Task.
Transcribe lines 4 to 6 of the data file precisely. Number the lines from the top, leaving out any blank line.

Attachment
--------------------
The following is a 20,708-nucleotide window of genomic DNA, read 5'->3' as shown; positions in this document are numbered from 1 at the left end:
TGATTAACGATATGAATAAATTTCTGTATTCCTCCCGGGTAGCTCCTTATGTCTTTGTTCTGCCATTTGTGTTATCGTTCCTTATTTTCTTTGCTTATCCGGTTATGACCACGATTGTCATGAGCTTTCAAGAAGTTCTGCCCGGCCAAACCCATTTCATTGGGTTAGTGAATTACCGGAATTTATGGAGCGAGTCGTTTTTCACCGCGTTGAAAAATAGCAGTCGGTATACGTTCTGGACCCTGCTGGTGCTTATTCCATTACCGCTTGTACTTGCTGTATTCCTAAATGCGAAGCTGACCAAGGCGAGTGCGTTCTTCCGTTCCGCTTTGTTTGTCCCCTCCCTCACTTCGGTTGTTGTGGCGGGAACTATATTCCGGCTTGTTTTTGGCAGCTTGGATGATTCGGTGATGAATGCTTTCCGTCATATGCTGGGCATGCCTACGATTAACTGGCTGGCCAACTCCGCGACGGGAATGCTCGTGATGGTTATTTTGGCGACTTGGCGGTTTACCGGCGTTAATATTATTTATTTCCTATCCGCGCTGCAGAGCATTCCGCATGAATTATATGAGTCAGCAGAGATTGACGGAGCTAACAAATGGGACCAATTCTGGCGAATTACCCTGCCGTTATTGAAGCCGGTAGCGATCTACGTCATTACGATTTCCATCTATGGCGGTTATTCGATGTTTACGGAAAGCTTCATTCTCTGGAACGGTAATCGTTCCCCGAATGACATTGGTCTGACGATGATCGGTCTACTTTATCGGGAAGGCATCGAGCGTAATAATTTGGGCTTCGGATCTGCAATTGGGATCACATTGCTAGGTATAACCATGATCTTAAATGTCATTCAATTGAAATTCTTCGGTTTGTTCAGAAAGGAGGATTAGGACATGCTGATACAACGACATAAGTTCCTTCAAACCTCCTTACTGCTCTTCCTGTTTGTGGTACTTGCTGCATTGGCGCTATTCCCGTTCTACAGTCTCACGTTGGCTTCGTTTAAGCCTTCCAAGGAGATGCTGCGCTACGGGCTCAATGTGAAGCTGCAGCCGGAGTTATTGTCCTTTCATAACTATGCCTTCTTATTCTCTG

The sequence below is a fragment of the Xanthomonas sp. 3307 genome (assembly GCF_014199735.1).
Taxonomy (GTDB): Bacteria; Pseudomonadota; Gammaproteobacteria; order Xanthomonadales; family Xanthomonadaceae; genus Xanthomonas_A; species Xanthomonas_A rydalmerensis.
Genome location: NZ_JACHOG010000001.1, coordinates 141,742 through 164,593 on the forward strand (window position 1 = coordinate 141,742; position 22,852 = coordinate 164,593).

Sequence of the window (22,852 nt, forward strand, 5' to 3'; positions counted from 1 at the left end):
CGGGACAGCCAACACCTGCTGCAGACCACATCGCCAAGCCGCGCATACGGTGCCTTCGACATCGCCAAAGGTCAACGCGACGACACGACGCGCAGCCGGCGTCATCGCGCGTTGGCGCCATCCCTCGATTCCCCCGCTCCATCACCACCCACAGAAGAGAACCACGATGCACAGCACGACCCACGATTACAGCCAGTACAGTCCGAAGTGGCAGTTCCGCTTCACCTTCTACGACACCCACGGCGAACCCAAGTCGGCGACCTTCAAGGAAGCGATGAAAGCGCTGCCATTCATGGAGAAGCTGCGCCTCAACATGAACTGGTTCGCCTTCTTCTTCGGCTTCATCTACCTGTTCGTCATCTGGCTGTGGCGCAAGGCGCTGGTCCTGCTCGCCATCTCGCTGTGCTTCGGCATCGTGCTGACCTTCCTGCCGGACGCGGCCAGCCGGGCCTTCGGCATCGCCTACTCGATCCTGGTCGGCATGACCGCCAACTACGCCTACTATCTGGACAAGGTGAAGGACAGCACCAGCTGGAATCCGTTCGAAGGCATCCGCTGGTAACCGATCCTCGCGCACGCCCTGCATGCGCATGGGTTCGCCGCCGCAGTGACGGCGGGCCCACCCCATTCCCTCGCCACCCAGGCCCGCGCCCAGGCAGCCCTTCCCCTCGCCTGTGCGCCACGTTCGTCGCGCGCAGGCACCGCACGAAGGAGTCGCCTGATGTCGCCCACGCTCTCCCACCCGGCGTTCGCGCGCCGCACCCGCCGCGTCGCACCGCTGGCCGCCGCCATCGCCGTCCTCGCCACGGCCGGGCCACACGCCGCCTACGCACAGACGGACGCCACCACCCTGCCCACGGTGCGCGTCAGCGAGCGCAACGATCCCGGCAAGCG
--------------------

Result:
Taxonomy (GTDB): Bacteria; Pseudomonadota; Gammaproteobacteria; order Xanthomonadales; family Xanthomonadaceae; genus Xanthomonas_A; species Xanthomonas_A rydalmerensis.
Genome location: NZ_JACHOG010000001.1, coordinates 141,742 through 164,593 on the forward strand (window position 1 = coordinate 141,742; position 22,852 = coordinate 164,593).

Sequence of the window (22,852 nt, forward strand, 5' to 3'; positions counted from 1 at the left end):